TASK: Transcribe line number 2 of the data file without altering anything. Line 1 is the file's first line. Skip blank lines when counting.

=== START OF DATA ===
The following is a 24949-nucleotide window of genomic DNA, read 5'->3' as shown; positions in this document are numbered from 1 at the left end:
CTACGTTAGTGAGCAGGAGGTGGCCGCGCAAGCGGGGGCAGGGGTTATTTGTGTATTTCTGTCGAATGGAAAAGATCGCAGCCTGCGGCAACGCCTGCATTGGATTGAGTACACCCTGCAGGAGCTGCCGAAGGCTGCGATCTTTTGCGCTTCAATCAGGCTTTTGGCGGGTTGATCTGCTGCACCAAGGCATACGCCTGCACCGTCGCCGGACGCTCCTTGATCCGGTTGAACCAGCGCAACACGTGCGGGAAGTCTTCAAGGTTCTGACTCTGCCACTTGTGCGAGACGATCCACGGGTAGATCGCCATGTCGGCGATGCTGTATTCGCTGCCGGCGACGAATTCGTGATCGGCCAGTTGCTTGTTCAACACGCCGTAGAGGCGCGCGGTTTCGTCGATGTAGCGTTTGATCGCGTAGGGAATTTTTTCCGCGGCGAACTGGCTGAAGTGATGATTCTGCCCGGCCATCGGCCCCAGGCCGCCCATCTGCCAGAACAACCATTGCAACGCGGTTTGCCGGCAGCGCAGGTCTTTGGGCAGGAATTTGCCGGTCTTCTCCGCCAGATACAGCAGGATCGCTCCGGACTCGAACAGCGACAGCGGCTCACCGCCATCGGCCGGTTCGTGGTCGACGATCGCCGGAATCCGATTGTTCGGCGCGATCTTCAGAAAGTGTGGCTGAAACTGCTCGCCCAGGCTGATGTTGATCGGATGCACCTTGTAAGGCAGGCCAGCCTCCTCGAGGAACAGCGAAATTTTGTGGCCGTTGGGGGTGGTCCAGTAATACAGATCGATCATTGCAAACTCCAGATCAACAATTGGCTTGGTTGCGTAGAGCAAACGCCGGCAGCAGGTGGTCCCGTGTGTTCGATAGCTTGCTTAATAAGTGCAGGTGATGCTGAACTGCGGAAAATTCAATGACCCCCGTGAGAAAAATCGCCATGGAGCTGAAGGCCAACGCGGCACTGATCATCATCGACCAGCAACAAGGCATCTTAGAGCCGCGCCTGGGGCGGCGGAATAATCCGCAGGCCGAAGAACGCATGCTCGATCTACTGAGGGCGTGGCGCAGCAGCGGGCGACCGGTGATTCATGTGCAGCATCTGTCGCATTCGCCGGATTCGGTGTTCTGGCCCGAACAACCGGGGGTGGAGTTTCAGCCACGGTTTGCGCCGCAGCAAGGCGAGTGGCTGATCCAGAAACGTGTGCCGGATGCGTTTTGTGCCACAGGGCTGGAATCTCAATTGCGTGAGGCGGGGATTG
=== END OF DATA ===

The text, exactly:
CTACGTTAGTGAGCAGGAGGTGGCCGCGCAAGCGGGGGCAGGGGTTATTTGTGTATTTCTGTCGAATGGAAAAGATCGCAGCCTGCGGCAACGCCTGCATTGGATTGAGTACACCCTGCAGGAGCTGCCGAAGGCTGCGATCTTTTGCGCTTCAATCAGGCTTTTGGCGGGTTGATCTGCTGCACCAAGGCATACGCCTGCACCGTCGCCGGACGCTCCTTGATCCGGTTGAACCAGCGCAACACGTGCGGGAAGTCTTCAAGGTTCTGACTCTGCCACTTGTGCGAGACGATCCACGGGTAGATCGCCATGTCGGCGATGCTGTATTCGCTGCCGGCGACGAATTCGTGATCGGCCAGTTGCTTGTTCAACACGCCGTAGAGGCGCGCGGTTTCGTCGATGTAGCGTTTGATCGCGTAGGGAATTTTTTCCGCGGCGAACTGGCTGAAGTGATGATTCTGCCCGGCCATCGGCCCCAGGCCGCCCATCTGCCAGAACAACCATTGCAACGCGGTTTGCCGGCAGCGCAGGTCTTTGGGCAGGAATTTGCCGGTCTTCTCCGCCAGATACAGCAGGATCGCTCCGGACTCGAACAGCGACAGCGGCTCACCGCCATCGGCCGGTTCGTGGTCGACGATCGCCGGAATCCGATTGTTCGGCGCGATCTTCAGAAAGTGTGGCTGAAACTGCTCGCCCAGGCTGATGTTGATCGGATGCACCTTGTAAGGCAGGCCAGCCTCCTCGAGGAACAGCGAAATTTTGTGGCCGTTGGGGGTGGTCCAGTAATACAGATCGATCATTGCAAACTCCAGATCAACAATTGGCTTGGTTGCGTAGAGCAAACGCCGGCAGCAGGTGGTCCCGTGTGTTCGATAGCTTGCTTAATAAGTGCAGGTGATGCTGAACTGCGGAAAATTCAATGACCCCCGTGAGAAAAATCGCCATGGAGCTGAAGGCCAACGCGGCACTGATCATCATCGACCAGCAACAAGGCATCTTAGAGCCGCGCCTGGGGCGGCGGAATAATCCGCAGGCCGAAGAACGCATGCTCGATCTACTGAGGGCGTGGCGCAGCAGCGGGCGACCGGTGATTCATGTGCAGCATCTGTCGCATTCGCCGGATTCGGTGTTCTGGCCCGAACAACCGGGGGTGGAGTTTCAGCCACGGTTTGCGCCGCAGCAAGGCGAGTGGCTGATCCAGAAACGTGTGCCGGATGCGTTTTGTGCCACAGGGCTGGAATCTCAATTGCGTGAGGCGGGGATTG